Kara Swisher

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Demand Media Is Mad as Hell and, Well, Pens a Manifesto (And Here It Is!)


Demand Media CEO Richard Rosenblatt said he has had it with some mainstream media depictions of his social media content company, especially one report that called it a “content mill.”

So, what did he do? Well, he wrote a manifesto, of course!

“There has been so much misinformation about our model and what we actually do, that I thought it was a good idea for our company and those who work for us to lay out our principles,” said Rosenblatt in an interview with me last night. “We are so different from traditional journalism, which I have nothing but admiration for, so it was time to make people understand that.”

The role of Demand Media, said Rosenblatt, is to help readers solve problems, laugh and get good advice, while figuring out how to create a profitable media business in the digital age.

The longtime serial entrepreneur has raised an eye-popping $355 million to do so at the Santa Monica, Calif.-based Demand, which seems to be aiming for an initial public offering or merger with another company–AOL (AOL), perhaps?

Demand has also been eyed by Yahoo (YHOO) and others for acquisition in the past.

Rosenblatt is tight-lipped about all this, but not about what he considers twisted reports about Demand.

“What is wrong with coming up with a way for thousands of writers–who have been laid off, by the way, from news organizations–knowing exactly how much they make, selecting their own topics and publishing when they want?” asked Rosenblatt. “We’re trying to find a new and innovative way to make content.”

In fact, I agree with Rosenblatt (and some Demand writers do too), because Demand Media content is simply the basic how-to guide of service journalism that really has nothing to do with the investigative work that media giants are finding it harder to fund.

And Demand’s success has almost nothing to do with creating or fixing that problem. Demand is, of course, an easy target for a snarky takedown, but is entirely beside the point if you want to really talk about where serious journalism is headed.

In fact, Walt Mossberg and I have invited Rosenblatt to share the stage at the eighth D: All Things Digital conference this June, along with former Wall Street Journal editor Paul Steiger, who is trying to save investigative journalism at a nonprofit called ProPublica, to talk about it all. (You can see Steiger talking about this subject here.)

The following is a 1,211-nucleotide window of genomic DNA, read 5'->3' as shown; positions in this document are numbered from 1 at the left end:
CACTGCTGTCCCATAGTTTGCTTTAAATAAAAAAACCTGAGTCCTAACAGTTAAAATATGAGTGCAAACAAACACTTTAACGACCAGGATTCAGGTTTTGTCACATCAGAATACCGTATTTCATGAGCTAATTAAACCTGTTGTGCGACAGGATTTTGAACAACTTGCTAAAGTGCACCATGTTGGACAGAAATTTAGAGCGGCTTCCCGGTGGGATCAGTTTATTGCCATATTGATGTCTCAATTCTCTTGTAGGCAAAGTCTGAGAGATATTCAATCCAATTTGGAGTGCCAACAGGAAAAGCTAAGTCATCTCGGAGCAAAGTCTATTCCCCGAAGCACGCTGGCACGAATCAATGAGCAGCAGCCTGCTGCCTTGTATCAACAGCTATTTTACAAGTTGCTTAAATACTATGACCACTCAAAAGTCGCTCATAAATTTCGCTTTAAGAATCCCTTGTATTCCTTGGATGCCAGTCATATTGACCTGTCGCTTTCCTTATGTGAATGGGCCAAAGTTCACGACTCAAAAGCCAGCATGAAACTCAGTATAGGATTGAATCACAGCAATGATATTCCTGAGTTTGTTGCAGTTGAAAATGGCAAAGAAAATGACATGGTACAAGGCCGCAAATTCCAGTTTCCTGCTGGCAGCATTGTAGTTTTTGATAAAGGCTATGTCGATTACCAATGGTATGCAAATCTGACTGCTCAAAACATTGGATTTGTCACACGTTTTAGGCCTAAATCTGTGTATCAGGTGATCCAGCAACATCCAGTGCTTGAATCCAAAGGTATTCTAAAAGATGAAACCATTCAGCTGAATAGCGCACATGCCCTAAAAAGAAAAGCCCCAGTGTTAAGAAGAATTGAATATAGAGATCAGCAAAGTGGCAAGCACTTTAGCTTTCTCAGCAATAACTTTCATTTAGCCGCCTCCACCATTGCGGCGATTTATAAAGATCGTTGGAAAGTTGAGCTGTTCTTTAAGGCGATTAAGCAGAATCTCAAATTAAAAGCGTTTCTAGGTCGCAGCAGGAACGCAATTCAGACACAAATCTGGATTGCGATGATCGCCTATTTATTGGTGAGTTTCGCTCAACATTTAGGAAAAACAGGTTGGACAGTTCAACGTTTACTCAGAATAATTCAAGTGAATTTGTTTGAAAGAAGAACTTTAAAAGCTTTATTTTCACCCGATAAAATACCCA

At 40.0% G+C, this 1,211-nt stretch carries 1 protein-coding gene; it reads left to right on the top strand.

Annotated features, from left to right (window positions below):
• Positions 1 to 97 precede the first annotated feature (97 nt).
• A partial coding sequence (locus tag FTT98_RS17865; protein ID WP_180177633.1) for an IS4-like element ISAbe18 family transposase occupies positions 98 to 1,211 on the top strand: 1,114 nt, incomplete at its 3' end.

Until then, here is the manifesto, as well as a video of an interview I did with the smooth-talking Rosenblatt in mid-2008 and a spoof music video Demand made to attract writers:

The Demand Media Manifesto

From the very beginning, we set out to create an entirely different kind of media company. Now that our rapid growth has demonstrated our approach works, people have noticed our success, and they are talking about us. We’ve been listening. And we’ve seen all shapes and sizes of feedback about our business–everything from investigation to imitation, from congratulation to condemnation–all of it essentially trying to figure out what makes Demand Media tick. So let’s get right to the point. Here’s what makes us tick. Here are the principles that have always governed how we run our business, make it grow, and make it great for the Internet.

Start each day listening to the customer.

We believe that consumers tell you exactly what they need–if you’ll just take the time to ask or listen. The Internet is the world’s greatest market research platform; so we immerse ourselves in the billions of signals of consumer demand that it provides each day. While more traditional media companies focus on supplying experiences they believe consumers might like, we’re unapologetically dedicated to delivering the ones they already demand. This core trait guides the content we create, the social applications we develop, and the communities that we nurture. It’s incredibly liberating to operate this way, knowing that everything we do satisfies the real world interests of over a 100 million consumers each month.

Make content that is unequivocally useful.

We love the Internet because it allows us to improve people’s lives in large and small ways–every single day. So we create content that solves problems, answers questions, saves money, saves time and makes people laugh. Consumers become attached to us because we have helped them manage their diabetes, find a rewarding job, plan the perfect family hike, fix a cranky garage door or shave the last five strokes off their golf game. We aren’t here to break news, lay out editorial opinion, or investigate the latest controversy. Our target audience tells us they want incredibly specific information and we deliver exactly that–in a style that the average consumer appreciates and understands. So, while we love to read The Economist, The Washington Post and Wired–we have little in common with their missions or business models.